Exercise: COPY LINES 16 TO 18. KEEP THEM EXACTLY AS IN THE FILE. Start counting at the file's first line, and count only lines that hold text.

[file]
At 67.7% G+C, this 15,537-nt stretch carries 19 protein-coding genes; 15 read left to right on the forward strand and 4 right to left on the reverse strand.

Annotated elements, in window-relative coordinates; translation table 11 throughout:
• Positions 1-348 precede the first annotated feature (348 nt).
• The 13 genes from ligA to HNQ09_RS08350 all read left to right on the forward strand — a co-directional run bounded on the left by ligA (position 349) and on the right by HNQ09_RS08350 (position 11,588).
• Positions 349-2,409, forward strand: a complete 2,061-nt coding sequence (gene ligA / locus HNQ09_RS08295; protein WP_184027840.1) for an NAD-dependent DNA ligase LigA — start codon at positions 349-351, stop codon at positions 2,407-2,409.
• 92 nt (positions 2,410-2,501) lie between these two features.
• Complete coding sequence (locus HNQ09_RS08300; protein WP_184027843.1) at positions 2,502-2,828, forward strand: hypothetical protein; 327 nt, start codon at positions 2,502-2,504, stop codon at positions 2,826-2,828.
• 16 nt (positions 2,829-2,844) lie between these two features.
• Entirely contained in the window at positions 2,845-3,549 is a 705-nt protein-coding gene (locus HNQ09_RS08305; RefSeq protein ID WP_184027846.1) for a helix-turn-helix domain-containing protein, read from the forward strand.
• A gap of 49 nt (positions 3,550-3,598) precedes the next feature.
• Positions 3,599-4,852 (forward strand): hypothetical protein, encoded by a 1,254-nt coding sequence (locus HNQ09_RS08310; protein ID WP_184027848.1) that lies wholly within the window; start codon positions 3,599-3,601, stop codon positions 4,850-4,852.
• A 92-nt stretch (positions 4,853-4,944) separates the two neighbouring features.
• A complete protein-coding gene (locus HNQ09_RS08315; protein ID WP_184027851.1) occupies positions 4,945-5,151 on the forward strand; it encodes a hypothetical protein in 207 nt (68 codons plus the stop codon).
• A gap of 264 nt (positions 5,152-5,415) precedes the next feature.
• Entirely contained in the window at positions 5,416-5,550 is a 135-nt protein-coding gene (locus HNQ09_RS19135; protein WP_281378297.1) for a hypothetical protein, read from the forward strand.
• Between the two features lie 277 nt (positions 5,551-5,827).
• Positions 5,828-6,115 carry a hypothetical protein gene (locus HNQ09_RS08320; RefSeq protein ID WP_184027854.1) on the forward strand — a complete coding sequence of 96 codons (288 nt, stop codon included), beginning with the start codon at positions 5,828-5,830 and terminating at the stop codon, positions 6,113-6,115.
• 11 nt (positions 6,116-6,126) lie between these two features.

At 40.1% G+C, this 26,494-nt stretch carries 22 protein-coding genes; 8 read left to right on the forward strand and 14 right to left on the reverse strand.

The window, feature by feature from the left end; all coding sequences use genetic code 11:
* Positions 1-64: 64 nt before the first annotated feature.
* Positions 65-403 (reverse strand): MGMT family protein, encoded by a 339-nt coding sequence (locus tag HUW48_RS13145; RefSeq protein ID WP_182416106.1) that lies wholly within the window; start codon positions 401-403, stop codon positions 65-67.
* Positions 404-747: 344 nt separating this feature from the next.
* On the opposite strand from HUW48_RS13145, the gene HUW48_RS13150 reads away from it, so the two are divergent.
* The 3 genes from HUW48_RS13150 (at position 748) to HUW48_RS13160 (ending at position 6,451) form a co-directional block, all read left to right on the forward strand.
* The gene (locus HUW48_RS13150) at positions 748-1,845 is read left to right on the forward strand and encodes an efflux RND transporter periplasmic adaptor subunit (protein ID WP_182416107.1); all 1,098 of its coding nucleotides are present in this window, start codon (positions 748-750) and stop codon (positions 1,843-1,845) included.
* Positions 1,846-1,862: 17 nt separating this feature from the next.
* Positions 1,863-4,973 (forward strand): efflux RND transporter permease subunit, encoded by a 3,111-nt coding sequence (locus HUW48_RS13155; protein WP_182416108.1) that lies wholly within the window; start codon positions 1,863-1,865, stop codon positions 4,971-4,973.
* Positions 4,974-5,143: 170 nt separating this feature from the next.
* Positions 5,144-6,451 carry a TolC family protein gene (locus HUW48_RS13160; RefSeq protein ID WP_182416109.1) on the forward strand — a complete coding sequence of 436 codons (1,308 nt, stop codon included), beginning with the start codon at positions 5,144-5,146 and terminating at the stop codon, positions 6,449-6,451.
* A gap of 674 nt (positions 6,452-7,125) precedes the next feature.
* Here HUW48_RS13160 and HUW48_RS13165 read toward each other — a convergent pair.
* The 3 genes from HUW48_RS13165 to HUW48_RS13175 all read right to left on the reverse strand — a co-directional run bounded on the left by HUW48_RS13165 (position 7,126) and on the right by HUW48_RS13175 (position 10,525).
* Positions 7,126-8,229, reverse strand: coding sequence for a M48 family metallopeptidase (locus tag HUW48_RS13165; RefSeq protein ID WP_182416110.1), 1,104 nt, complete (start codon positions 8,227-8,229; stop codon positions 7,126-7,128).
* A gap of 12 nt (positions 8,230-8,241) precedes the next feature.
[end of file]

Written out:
• Between the two features lie 277 nt (positions 5,551-5,827).
• Positions 5,828-6,115 carry a hypothetical protein gene (locus HNQ09_RS08320; RefSeq protein ID WP_184027854.1) on the forward strand — a complete coding sequence of 96 codons (288 nt, stop codon included), beginning with the start codon at positions 5,828-5,830 and terminating at the stop codon, positions 6,113-6,115.
• 11 nt (positions 6,116-6,126) lie between these two features.